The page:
Josée Johnston is Associate Professor of Sociology at the University of Toronto, Canada. Her major substantive interest is the sociological study of food, which is a lens for investigating questions relating to consumer culture, gender, and inequality.  She is the co-author of Foodies (2nd edition, 2015) with Shyon Baumann, and has published articles in venues including American Journal of Sociology, Journal of Consumer Culture, Signs, Theory and Society, and Gender and Society. Author affiliation details are correct at time of print publication.

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Food and Femininity

Bloomsbury Academic, 2015

Book chapter

1

... for others (Cairns et al. 2010). In the analysis that follows, we consider how women’s narratives of food shopping pleasures may work to resolve this tension, as they enact a consumer femininity that satisfies ideals of both pleasure and care....

Thinking through food and femininity: A conceptual toolkit

Kate Cairns

Kate Cairns is Assistant Professor of Childhood Studies at Rutgers University-Camden, USA. Her research brings an interdisciplinary approach to the study of culture and inequality, with particular focus on childhood, gender, and consumption. Kate has published in venues such as Gender & Society, Theory and Society, Journal of Consumer Culture, Antipode, and Gender and Education. Her current research explores educational initiatives that seek to connect children to their food. Author affiliation details are correct at time of print publication.

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Josée Johnston

Josée Johnston is Associate Professor of Sociology at the University of Toronto, Canada. Her major substantive interest is the sociological study of food, which is a lens for investigating questions relating to consumer culture, gender, and inequality.  She is the co-author of Foodies (2nd edition, 2015) with Shyon Baumann, and has published articles in venues including American Journal of Sociology, Journal of Consumer Culture, Signs, Theory and Society, and Gender and Society. Author affiliation details are correct at time of print publication.

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Food and Femininity

Bloomsbury Academic, 2015

Book chapter

2

... of the “Foucault Machine” originally emerged out of conversations between Kate and her brother, James Cairns. We are thankful for the contribution he made to this early conceptualization. While we are wary of the Foucault Machine tendency...

Caring about food

Kate Cairns

Kate Cairns is Assistant Professor of Childhood Studies at Rutgers University-Camden, USA. Her research brings an interdisciplinary approach to the study of culture and inequality, with particular focus on childhood, gender, and consumption. Kate has published in venues such as Gender & Society, Theory and Society, Journal of Consumer Culture, Antipode, and Gender and Education. Her current research explores educational initiatives that seek to connect children to their food. Author affiliation details are correct at time of print publication.

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and

Josée Johnston

Josée Johnston is Associate Professor of Sociology at the University of Toronto, Canada. Her major substantive interest is the sociological study of food, which is a lens for investigating questions relating to consumer culture, gender, and inequality.  She is the co-author of Foodies (2nd edition, 2015) with Shyon Baumann, and has published articles in venues including American Journal of Sociology, Journal of Consumer Culture, Signs, Theory and Society, and Gender and Society. Author affiliation details are correct at time of print publication.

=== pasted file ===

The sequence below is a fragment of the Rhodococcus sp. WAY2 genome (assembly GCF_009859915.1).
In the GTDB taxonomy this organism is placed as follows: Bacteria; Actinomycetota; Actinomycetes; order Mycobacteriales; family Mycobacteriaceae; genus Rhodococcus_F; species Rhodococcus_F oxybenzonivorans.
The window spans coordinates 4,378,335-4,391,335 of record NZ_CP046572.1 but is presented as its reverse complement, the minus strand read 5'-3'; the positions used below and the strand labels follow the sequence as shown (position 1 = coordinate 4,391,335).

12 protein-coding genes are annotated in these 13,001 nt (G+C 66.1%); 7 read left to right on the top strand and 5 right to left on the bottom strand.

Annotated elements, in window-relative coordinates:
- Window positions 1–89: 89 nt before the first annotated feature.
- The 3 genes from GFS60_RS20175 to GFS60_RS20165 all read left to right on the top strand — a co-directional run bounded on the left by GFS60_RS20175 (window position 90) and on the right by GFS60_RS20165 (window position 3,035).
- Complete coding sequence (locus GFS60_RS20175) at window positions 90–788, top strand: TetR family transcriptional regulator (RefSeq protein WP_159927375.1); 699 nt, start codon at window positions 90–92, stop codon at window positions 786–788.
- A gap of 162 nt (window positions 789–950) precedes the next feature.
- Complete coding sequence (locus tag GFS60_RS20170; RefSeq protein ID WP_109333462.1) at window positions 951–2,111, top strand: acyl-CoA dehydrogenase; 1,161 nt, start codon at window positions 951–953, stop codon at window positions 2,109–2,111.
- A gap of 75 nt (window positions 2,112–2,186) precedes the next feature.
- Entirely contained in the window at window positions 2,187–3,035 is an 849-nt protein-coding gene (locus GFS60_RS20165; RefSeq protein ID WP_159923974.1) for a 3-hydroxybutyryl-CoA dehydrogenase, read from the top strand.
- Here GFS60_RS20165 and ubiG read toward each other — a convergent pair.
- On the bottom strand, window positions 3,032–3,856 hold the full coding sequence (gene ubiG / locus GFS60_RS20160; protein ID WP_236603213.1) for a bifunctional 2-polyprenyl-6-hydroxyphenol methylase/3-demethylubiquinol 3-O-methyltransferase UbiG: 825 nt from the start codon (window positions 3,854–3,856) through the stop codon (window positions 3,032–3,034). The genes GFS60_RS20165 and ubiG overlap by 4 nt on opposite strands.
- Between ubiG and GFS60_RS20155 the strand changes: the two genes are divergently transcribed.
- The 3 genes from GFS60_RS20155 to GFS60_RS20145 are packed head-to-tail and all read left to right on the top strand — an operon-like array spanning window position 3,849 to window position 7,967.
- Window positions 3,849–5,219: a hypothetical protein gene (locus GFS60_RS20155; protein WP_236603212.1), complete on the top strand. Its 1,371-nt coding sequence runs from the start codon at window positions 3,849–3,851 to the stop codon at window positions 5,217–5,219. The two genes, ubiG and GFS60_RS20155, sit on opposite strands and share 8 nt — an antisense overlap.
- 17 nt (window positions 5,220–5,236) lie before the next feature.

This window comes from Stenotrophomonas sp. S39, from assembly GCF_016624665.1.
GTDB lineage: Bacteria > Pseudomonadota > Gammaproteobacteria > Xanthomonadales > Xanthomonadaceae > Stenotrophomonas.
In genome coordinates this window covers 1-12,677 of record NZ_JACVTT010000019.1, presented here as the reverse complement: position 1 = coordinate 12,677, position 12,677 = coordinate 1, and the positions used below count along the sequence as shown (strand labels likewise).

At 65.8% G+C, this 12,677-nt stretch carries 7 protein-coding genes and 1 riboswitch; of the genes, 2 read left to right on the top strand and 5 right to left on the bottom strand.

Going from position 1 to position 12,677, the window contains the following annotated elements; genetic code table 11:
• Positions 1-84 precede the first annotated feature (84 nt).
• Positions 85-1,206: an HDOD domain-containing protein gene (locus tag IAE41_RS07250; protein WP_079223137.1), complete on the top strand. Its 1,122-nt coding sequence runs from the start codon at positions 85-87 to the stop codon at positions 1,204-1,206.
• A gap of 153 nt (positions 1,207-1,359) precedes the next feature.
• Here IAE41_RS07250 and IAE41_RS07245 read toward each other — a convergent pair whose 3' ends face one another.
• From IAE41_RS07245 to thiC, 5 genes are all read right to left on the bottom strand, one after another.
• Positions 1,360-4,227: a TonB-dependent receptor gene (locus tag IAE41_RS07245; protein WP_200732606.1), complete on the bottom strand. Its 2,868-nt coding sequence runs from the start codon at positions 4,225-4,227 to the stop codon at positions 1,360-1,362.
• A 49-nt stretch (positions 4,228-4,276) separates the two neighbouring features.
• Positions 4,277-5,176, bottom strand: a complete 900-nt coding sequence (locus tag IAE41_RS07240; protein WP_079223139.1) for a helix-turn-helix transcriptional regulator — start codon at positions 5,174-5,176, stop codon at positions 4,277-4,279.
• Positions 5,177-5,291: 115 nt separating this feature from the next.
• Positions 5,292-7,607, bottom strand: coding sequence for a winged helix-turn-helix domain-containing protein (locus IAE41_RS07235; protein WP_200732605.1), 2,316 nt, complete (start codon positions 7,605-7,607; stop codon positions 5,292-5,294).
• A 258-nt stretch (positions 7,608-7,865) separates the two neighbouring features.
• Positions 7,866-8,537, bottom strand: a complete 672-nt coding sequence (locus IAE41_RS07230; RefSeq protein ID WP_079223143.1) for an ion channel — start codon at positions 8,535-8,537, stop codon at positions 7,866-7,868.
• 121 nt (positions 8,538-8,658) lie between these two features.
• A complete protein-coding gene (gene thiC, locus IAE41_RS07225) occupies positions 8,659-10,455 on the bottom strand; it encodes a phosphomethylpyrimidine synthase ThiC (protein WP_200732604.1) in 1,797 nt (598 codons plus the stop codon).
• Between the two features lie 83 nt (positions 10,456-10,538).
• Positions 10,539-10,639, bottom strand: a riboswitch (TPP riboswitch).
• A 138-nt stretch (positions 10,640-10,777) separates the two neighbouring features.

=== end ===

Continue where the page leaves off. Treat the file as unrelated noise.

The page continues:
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Food and Femininity

Bloomsbury Academic, 2015

Book chapter

1

... interwoven history, of course, and we had explored themes of gender in our previous work on foodies (Cairns, Johnston, and Baumann 2010). However, we were surprised by the continuity with previous decades of feminist struggle in the stories we...

The “do-diet”:

Kate Cairns

Kate Cairns is Assistant Professor of Childhood Studies at Rutgers University-Camden, USA. Her research brings an interdisciplinary approach to the study of culture and inequality, with particular focus on childhood, gender, and consumption. Kate has published in venues such as Gender & Society, Theory and Society, Journal of Consumer Culture, Antipode, and Gender and Education. Her current research explores educational initiatives that seek to connect children to their food. Author affiliation details are correct at time of print publication.

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and

Josée Johnston

Josée Johnston is Associate Professor of Sociology at the University of Toronto, Canada. Her major substantive interest is the sociological study of food, which is a lens for investigating questions relating to consumer culture, gender, and inequality.  She is the co-author of Foodies (2nd edition, 2015) with Shyon Baumann, and has published articles in venues including American Journal of Sociology, Journal of Consumer Culture, Signs, Theory and Society, and Gender and Society. Author affiliation details are correct at time of print publication.

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Food and Femininity

Bloomsbury Academic, 2015

Book chapter

0

...For Lisa, health is all about “balance.” In addition to providing a nutritionally “balanced diet” when feeding herself and her family, Lisa also strives toward balance in her relationship to health ideals and does not fret over...

A Kind Diet: Cultivating Consumer Politics, Status, and Femininity through Ethical Eating

JOSÉE JOHNSTON

,

Josée Johnston is Associate Professor of Sociology at the University of Toronto, Canada. Her major substantive interest is the sociological study of food, which is a lens for investigating questions relating to consumer culture, gender, and inequality.  She is the co-author of Foodies (2nd edition, 2015) with Shyon Baumann, and has published articles in venues including American Journal of Sociology, Journal of Consumer Culture, Signs, Theory and Society, and Gender and Society. Author affiliation details are correct at time of print publication.

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KATE CAIRNS

Kate Cairns is Assistant Professor of Childhood Studies at Rutgers University-Camden, USA. Her research brings an interdisciplinary approach to the study of culture and inequality, with particular focus on childhood, gender, and consumption. Kate has published in venues such as Gender & Society, Theory and Society, Journal of Consumer Culture, Antipode, and Gender and Education. Her current research explores educational initiatives that seek to connect children to their food. Author affiliation details are correct at time of print publication.

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MERIN OLESCHUK

MERIN OLESCHUK

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The Bloomsbury Handbook of Food and Popular Culture

Bloomsbury Academic, 2018

Book chapter

4

... change (Johnston and Cairns 2012). While a vision of “eating for change” may seem natural, this focus on individual consumer actions differs from past consumer activism that took a more collective approach (see Cohen 2003; Johnston and Cairns...